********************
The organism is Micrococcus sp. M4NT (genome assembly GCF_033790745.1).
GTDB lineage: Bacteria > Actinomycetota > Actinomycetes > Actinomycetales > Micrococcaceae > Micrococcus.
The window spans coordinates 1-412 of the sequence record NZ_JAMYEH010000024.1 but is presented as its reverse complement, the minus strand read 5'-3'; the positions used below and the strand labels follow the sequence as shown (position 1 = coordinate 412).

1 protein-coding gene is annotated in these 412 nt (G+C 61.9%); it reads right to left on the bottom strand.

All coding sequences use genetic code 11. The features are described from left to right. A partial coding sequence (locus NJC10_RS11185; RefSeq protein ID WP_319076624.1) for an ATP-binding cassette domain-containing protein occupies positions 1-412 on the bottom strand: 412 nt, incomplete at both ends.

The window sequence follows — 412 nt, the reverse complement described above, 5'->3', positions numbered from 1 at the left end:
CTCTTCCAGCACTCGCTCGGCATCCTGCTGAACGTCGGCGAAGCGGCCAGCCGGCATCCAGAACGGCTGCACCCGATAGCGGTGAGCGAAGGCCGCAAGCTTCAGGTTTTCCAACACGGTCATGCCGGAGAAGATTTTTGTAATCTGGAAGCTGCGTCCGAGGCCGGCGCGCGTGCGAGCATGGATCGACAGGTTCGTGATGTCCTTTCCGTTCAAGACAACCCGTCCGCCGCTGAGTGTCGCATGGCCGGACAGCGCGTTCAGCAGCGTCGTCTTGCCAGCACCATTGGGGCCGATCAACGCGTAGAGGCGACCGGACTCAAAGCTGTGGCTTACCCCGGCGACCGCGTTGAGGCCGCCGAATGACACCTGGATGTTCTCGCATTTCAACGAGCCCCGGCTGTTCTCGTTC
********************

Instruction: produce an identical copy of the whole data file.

The organism is Micrococcus sp. M4NT (genome assembly GCF_033790745.1).
GTDB lineage: Bacteria > Actinomycetota > Actinomycetes > Actinomycetales > Micrococcaceae > Micrococcus.
The window spans coordinates 1-412 of the sequence record NZ_JAMYEH010000024.1 but is presented as its reverse complement, the minus strand read 5'-3'; the positions used below and the strand labels follow the sequence as shown (position 1 = coordinate 412).

1 protein-coding gene is annotated in these 412 nt (G+C 61.9%); it reads right to left on the bottom strand.

All coding sequences use genetic code 11. The features are described from left to right. A partial coding sequence (locus NJC10_RS11185; RefSeq protein ID WP_319076624.1) for an ATP-binding cassette domain-containing protein occupies positions 1-412 on the bottom strand: 412 nt, incomplete at both ends.

The window sequence follows — 412 nt, the reverse complement described above, 5'->3', positions numbered from 1 at the left end:
CTCTTCCAGCACTCGCTCGGCATCCTGCTGAACGTCGGCGAAGCGGCCAGCCGGCATCCAGAACGGCTGCACCCGATAGCGGTGAGCGAAGGCCGCAAGCTTCAGGTTTTCCAACACGGTCATGCCGGAGAAGATTTTTGTAATCTGGAAGCTGCGTCCGAGGCCGGCGCGCGTGCGAGCATGGATCGACAGGTTCGTGATGTCCTTTCCGTTCAAGACAACCCGTCCGCCGCTGAGTGTCGCATGGCCGGACAGCGCGTTCAGCAGCGTCGTCTTGCCAGCACCATTGGGGCCGATCAACGCGTAGAGGCGACCGGACTCAAAGCTGTGGCTTACCCCGGCGACCGCGTTGAGGCCGCCGAATGACACCTGGATGTTCTCGCATTTCAACGAGCCCCGGCTGTTCTCGTTC